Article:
Crusading, like modern military engagements, was an expensive ordeal. To begin the journey, the king had to raise funds; encourage allies to join forces; arrange transport for thousands of soldiers and hundreds of knights; and motivate the fighting men, nobles, and knights to take the Cross for the Lord and His cause. Kings and knights had to be convinced to take out large loans in order to finance their journey.

The hero needs a villain or two in order to captivate the world, and King Richard had plenty to choose from. Shortly after setting out on the Third Crusade, one of Richard’s ships, carrying his fiancée, the Lady Berengaria, ran aground in Cyprus in 1191. The island was ruled by Isaac Comnenus, known to raid his own lands, torture his subjects, rape women, and defile virgins [4]. Isaac imprisoned Richard’s men, impounded his treasure, and held his fiancée, refusing to let the Crusader be on his way. On a failure to negotiate, Richard sacked the island fortress, liberated the citizens, and rescued his bride to be. He even had a sense of humor: when Isaac agreed to surrender on terms that Richard not put him in irons, Richard arrested him with silver chains instead.

While taking Cyprus was strategic, this was not the goal of the young king. He was eager to be off to the Holy Land. Richard married Berengaria on Cyprus and soon left with her, sailing toward Acre. This would be the first major victory of the Third Crusade. Richard and his allies conquered Acre in 1191 in June, even though Richard was ill with scurvy. Phillip II sailed home for France in poor health, and Richard was left the only king in the campaign. He is said to have fought valiantly and stayed in the Holy Land after the battle to press onward.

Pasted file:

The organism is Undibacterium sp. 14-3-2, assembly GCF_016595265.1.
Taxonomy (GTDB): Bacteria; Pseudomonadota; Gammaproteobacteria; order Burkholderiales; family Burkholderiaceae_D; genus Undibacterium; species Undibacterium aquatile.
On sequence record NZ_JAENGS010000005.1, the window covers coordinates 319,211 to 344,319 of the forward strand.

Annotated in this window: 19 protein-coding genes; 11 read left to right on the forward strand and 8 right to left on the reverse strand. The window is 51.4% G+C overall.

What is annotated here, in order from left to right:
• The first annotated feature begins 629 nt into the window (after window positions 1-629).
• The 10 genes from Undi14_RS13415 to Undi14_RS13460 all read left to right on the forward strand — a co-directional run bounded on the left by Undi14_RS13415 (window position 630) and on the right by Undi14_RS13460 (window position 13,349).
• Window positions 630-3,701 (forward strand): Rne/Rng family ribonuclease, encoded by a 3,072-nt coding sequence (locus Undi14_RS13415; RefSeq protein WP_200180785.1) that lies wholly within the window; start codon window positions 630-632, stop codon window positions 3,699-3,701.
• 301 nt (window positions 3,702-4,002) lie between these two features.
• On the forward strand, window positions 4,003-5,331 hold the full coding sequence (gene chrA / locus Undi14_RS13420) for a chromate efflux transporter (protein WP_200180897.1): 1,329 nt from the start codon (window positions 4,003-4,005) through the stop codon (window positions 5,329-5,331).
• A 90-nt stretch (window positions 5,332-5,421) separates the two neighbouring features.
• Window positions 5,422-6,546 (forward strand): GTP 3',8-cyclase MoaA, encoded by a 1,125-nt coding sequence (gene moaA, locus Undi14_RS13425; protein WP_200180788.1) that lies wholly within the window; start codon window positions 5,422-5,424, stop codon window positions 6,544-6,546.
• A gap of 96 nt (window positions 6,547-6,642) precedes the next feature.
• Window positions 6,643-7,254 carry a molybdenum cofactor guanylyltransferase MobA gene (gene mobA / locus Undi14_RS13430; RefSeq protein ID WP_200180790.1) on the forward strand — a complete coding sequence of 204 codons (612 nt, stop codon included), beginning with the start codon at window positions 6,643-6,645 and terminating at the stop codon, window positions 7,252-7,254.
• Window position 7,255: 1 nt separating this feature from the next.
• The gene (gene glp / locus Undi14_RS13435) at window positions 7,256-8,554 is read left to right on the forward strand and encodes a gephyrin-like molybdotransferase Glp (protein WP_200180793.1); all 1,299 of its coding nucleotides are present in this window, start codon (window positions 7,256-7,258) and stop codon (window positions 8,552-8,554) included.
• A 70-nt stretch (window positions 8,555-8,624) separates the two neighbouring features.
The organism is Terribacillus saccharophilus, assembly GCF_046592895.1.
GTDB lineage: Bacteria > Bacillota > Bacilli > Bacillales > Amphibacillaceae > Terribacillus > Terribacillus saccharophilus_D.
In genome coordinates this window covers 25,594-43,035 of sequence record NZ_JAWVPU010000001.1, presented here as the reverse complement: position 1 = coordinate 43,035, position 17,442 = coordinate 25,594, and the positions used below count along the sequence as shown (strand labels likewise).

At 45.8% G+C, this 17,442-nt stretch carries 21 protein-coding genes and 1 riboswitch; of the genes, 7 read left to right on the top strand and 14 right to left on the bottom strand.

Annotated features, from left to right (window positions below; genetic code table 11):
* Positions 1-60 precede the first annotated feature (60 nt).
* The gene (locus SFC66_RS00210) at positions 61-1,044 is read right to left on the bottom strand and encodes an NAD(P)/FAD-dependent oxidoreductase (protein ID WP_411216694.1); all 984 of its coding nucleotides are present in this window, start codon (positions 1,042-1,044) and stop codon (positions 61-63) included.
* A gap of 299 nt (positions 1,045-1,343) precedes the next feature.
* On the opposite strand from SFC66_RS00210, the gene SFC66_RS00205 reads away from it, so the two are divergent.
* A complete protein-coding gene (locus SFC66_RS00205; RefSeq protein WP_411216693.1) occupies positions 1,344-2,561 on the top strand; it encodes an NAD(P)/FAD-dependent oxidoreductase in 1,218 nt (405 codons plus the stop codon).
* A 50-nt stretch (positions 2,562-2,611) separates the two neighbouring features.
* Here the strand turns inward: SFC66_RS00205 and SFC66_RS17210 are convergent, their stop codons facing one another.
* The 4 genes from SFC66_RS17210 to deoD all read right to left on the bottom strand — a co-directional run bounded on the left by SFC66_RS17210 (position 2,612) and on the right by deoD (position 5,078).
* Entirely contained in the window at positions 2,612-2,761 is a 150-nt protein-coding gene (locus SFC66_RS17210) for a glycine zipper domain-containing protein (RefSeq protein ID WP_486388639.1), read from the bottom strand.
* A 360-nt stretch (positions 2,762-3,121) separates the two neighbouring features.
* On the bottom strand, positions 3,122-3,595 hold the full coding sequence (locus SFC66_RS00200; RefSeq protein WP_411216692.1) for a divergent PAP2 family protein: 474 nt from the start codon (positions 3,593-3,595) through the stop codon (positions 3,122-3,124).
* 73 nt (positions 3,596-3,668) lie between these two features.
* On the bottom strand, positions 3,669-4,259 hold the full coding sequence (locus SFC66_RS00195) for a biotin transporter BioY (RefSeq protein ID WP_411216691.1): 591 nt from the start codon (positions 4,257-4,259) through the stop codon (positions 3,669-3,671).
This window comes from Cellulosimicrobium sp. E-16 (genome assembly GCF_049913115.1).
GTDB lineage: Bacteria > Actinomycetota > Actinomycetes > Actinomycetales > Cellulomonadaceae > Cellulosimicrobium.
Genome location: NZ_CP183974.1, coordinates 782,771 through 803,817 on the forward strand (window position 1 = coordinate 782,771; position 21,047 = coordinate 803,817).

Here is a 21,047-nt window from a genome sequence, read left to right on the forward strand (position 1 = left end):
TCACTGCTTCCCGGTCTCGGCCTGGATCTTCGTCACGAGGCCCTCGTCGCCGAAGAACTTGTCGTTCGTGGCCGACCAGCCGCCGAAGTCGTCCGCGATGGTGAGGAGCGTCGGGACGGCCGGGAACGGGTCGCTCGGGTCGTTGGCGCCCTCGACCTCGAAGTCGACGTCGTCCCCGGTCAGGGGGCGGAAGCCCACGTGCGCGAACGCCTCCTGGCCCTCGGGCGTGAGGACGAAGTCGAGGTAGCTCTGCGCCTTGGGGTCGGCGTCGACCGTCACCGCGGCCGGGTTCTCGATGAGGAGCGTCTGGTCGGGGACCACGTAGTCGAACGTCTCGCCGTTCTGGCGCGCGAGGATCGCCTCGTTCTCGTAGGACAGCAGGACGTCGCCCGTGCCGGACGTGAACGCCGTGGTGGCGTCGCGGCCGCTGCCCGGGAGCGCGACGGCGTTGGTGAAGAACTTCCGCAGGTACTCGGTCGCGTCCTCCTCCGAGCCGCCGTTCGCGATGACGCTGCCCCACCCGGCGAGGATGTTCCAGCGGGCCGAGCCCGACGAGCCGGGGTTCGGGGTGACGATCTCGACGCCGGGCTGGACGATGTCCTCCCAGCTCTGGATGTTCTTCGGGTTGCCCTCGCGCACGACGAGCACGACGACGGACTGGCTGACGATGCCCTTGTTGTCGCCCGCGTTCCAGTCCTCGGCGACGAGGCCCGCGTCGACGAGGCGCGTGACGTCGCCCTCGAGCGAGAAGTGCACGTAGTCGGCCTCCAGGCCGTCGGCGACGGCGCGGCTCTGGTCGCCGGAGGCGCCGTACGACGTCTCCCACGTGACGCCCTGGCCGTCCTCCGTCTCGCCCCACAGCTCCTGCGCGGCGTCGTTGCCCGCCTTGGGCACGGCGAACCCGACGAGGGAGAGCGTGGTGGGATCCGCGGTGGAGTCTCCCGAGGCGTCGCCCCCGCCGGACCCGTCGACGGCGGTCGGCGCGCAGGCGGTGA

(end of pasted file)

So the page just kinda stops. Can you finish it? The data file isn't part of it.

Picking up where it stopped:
Richard developed quite the reputation while on the trail toward Jerusalem. Rodney Stark notes in his book God’s Battalions the following:

“Richard was a complex character”: ‘As a soldier he was little short of mad, incredibly reckless and foolhardy, but as a commander he was intelligent, cautious, and calculating. He would risk his own life with complete nonchalance, but nothing could persuade him to endanger his troops more than was absolutely necessary.’ Troops adore such a commander.” [5]

It was on this route that Richard had a chance to showcase his inner tactician. The qualities that had made him a successful nobleman back home were put to a new use here. He knew his enemy, Saladin, and knew his own strengths. Previous Crusader armies had succumbed to the temptation to engage the Saracens after one of the latter’s infamous hit-and-run barrages. Richard kept his men in tight formations, including the cavalry, and let the Saracens come to them. This led to heavy losses among the Muslim armies, especially since the crossbows of the Crusaders were far superior to the short bows of their opponents. More great victories came in the Battle of Arsuf and the taking of Jaffa. Then the Crusaders stationed in Ascalon to refortify pending negotiations with Saladin.